After testifying in court, the witness leaves and is generally free to tell the whole world what he said in court (subject to a few limited exceptions). In other words, he's free to transmit his testimony (or evidence) to the whole world. It seems to me that the video should also be similarly transmittable.
In some situations, the court can order certain kinds of evidence not to be made public. For example, the court may order the press not to reveal the name of the victim of a sexual offence. In a counterfeiting case, the court may also order the expert's evidence on how counterfeit currency notes are made or detected to be heard "in camera" - the technical term for prohibiting public disclosure - because we don't want the whole world to learn how to make counterfeit notes.
None of those kinds of exceptions seem to apply in the present case.
Turning to the point about contempt of court. The most common examples of contempt would be:
(a) the person deliberately defying a court order (however, as I had said, the above article is not altogether clear as to whether the court had actually made any order, and if so, what is the basis for such order);
(b) the person being very rude, disrespectful or disruptive in the course of proceedings in court.
There is a third species of contempt of court. It relates to the "publication of material deemed likely to jeopardize a fair trial". Here are some (not all) of the conditions that generally must be met, before we can say that such contempt has occurred:
1. the publication has a real and definite tendency, as a matter of practical reality, to interfere with the due administration of justice in specific legal proceedings,
2. the publication prejudges the issues to be decided in those proceedings;
3. at the time of publication, the relevant legal proceedings were current or pending;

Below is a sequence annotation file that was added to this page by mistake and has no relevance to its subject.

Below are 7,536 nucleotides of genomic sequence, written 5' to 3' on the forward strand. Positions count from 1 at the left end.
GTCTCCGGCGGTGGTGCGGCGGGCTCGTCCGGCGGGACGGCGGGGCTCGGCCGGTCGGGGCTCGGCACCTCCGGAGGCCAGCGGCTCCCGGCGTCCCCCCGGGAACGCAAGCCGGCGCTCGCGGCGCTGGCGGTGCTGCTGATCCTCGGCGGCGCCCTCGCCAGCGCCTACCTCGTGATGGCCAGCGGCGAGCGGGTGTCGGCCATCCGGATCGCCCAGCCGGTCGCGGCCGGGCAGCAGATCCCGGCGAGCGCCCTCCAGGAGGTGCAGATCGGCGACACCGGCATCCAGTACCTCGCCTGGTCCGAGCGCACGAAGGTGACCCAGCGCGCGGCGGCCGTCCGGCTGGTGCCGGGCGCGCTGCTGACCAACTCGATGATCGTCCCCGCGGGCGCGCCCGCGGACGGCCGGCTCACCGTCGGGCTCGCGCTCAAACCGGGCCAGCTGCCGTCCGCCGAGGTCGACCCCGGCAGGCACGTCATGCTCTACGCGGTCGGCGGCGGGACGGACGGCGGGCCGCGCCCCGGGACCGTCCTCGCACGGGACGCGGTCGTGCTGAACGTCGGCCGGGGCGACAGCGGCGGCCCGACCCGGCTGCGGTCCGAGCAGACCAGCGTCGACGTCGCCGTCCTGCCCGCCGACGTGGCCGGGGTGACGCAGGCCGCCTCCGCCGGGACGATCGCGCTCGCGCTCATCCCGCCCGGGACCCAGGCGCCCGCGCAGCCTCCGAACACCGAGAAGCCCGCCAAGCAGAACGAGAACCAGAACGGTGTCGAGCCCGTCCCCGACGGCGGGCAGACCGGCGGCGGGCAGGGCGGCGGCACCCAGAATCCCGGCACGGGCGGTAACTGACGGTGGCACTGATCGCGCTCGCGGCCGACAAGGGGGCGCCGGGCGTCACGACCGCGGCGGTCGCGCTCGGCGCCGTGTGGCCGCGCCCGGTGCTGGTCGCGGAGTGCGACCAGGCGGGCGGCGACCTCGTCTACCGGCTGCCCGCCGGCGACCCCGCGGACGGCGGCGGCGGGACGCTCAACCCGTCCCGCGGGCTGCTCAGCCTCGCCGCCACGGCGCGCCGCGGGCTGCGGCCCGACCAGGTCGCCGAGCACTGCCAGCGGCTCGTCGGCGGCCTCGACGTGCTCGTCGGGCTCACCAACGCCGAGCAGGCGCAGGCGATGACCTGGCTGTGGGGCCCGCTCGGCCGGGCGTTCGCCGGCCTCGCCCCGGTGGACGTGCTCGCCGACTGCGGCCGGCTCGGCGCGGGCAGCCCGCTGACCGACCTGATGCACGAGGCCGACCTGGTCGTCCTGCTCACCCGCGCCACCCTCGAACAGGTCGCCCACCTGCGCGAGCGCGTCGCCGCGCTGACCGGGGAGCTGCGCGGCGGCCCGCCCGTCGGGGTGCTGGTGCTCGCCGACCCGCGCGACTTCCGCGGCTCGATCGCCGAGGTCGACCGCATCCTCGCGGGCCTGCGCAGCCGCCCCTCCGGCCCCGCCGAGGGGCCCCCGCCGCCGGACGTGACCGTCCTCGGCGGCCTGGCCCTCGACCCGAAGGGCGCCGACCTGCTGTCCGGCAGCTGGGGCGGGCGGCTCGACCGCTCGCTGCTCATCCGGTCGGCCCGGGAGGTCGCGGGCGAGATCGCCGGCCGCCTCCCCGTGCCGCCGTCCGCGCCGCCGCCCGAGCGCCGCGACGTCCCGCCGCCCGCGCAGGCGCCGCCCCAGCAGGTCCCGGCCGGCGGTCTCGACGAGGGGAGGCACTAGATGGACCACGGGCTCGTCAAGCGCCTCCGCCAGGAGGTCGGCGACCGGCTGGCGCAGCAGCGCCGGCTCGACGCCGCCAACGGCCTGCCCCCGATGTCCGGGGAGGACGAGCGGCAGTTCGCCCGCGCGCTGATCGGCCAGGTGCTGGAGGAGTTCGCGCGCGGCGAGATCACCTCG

4. the severity of possible prejudice to the administration of justice is not outweighed by the public interest in freedom of discussion of matters of public importance which form the subject of the publication; and
5. the publication is not a fair and accurate report of proceedings in open court.
It seems to me that it will be very difficult in our present case to say that Yap has committed this species of contempt. One reason is that Yap is merely publishing the prosecution's evidence, which the prosecution itself had already adduced in open court.
The fact that the court had allowed such evidence to be admitted, showing that the court considers it to be relevant. The fact that Yap is not publishing his own material, but material that comes from the prosecution, makes it just about impossible to say that the publication unfairly prejudices the prosecution's case.
Those are the technicalities. But as I conclude, I'd still like to remind everyone to take two steps back and not miss the trees for the wood.
The whole point of the video is still to prove that Chee Soon Juan and friends were making a public speech at a particular time and place on a particular date.
Now, hands up, those of you who think that Chee in fact didn't make that speech.